In the past half year when Trump promoted the “America First” policy, the US has shifted into self-isolation. Trump, under the excuses of avoiding damages to the economy, reducing the loss of employment and preventing a deterioration in competitiveness, announced the US retreat from the Trans-Pacific Partnership and the Paris Agreement on climate change. On the issues of climate change and the fight against trade protectionism, the US, due to its reluctance in accepting the mainstream opinions of the international community and refusing to participate in the global governance system, was very much isolated at the recent G7 Summit in Italy and G20 Summit in Germany. The “America First” doctrine is actually a kind of testimony to the US’ decline in global status and its overall strength. As the saying goes, no pain no gain. The US is reluctant to shoulder its global responsibilities and obligations, and has significantly reduced foreign aid. In the short term, by honoring the promises he made during the election campaign, the Trump administration could sustain its basic level of support on the home turf, but in the long term, it would undermine US influence in the world, and lower its public credibility, dominant position and leading role. The failure in its recent attempt to mediate the Qatar diplomatic crisis was a telling example of how the US is losing its power or influence in the world.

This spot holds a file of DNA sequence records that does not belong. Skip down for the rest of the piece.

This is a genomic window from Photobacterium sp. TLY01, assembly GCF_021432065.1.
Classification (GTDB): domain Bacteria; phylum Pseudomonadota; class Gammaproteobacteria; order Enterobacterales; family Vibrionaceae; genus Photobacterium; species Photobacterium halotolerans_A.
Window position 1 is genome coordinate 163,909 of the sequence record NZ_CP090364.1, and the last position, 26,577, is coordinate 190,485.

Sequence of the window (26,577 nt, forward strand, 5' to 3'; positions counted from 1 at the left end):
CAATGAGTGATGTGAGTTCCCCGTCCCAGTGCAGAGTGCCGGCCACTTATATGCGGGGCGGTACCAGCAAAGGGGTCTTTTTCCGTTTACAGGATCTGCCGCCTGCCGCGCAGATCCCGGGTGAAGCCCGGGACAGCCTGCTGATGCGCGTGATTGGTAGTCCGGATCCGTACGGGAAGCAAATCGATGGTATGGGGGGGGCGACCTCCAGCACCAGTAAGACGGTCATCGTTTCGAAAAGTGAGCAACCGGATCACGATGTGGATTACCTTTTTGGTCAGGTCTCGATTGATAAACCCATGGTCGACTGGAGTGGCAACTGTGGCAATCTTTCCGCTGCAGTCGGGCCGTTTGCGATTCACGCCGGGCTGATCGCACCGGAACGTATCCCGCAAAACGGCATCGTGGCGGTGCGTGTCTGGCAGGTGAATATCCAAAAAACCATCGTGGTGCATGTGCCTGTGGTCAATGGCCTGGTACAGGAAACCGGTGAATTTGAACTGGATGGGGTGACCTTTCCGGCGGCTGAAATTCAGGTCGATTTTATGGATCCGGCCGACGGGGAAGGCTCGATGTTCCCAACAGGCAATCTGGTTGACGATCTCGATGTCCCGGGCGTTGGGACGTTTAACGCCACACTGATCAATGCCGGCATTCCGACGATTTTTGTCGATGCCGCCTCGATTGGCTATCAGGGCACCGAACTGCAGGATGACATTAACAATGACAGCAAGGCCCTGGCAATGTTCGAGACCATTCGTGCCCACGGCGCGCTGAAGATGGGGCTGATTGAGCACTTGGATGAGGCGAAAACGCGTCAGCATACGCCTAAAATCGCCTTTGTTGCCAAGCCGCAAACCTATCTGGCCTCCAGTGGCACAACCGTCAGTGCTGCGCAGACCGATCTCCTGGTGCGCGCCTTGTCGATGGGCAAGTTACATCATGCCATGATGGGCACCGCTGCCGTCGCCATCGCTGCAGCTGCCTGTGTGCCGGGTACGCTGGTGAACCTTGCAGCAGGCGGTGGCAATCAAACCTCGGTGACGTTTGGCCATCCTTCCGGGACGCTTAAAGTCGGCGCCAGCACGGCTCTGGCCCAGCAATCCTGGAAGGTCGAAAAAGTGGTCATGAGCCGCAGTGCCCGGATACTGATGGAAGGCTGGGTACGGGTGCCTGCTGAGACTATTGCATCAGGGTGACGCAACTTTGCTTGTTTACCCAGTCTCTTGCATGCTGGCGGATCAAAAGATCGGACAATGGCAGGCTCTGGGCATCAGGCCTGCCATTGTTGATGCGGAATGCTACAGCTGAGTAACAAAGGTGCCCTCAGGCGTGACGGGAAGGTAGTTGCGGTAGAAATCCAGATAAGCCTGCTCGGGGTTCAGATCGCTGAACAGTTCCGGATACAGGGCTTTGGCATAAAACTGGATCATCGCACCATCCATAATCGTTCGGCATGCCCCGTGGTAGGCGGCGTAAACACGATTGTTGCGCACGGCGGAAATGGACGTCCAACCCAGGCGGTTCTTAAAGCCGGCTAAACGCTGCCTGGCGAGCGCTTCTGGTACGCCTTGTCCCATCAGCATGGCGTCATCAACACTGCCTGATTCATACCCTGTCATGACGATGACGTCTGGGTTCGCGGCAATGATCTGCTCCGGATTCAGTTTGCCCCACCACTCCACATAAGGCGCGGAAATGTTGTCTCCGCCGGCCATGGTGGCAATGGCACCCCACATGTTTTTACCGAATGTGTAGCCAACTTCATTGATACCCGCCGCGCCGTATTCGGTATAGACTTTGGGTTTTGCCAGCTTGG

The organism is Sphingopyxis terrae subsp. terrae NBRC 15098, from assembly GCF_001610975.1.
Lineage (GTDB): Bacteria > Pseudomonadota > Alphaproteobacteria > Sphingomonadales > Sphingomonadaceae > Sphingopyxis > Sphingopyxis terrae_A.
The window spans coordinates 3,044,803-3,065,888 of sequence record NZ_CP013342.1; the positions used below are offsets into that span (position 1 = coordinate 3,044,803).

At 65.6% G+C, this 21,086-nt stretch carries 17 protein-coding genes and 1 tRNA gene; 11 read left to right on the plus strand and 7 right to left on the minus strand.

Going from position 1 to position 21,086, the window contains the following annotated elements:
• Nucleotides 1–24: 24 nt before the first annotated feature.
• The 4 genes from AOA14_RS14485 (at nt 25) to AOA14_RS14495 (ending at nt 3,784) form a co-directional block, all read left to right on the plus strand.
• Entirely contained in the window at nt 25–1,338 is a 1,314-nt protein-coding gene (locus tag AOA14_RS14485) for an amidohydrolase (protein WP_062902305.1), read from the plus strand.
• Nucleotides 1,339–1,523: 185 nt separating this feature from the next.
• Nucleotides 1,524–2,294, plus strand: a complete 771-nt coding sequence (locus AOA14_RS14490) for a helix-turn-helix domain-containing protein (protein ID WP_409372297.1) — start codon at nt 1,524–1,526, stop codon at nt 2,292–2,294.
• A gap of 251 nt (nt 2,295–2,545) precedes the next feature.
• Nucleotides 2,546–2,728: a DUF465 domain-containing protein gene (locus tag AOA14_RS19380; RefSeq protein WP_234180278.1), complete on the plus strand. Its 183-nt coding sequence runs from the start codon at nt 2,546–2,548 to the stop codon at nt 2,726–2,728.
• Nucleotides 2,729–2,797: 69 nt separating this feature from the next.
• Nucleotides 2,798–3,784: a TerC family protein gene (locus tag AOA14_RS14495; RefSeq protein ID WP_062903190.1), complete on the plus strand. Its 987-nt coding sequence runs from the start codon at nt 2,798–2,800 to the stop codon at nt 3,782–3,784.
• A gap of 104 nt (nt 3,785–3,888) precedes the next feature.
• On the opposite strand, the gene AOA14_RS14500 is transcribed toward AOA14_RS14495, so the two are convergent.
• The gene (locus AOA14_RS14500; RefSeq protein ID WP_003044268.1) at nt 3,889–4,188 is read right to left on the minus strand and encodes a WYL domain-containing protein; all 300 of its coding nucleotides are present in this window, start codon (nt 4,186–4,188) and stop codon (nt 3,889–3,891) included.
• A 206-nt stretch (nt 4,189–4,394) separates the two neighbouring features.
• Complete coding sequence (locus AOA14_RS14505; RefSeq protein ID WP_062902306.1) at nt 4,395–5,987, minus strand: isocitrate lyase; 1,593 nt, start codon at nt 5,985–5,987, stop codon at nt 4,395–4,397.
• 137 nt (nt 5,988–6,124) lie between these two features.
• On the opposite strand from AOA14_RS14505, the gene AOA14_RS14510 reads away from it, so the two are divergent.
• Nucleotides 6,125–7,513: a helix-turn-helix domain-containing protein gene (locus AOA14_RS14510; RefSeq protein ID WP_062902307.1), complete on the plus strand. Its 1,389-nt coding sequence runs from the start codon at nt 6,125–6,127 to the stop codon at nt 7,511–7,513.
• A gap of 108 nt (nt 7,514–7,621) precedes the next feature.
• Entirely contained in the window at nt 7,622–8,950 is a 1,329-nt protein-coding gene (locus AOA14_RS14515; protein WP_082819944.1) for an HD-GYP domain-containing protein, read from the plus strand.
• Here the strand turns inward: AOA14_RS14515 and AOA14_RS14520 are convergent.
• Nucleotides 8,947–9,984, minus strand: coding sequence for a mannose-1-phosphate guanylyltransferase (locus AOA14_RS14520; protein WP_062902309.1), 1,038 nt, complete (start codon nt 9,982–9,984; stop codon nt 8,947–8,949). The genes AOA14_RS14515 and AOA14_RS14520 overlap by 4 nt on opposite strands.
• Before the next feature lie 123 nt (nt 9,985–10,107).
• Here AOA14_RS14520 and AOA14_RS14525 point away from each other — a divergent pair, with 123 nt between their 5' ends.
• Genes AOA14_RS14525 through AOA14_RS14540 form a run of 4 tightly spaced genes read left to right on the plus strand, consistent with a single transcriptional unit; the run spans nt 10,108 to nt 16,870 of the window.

The “America First” doctrine and its capricious approach have not only caused dissatisfaction and opposition from its allies, but also prompted them to reconsider their relations with the US, thus leading to a growing divide. German Chancellor Angela Merkel recently said that it’s time for Germany and Europe as a whole to “take our fate into our own hands”. In the joint program for the 2017 election, Merkel and her party have downgraded the status of the US from a “friend” to a “partner”. It was only a minor change of words, but it means a world of difference, meaning downgrading their relations from allies to equal partners.

Canadian Prime Minister Justin Trudeau also said that in a world in which the US could no longer be dependable, Canada should establish a clear-cut stance of depending on itself. Japan has already acted, though it did not state directly and explicitly, including continuing to promote the TPP without the US, reaching a free trade agreement with the European Union and easing tensions in its relations with China. In addition, countries such as Australia, France and Mexico are also reassessing their relations with the US.

In short, the global pattern is undergoing tremendous changes, in an era full of risks but also opportunities.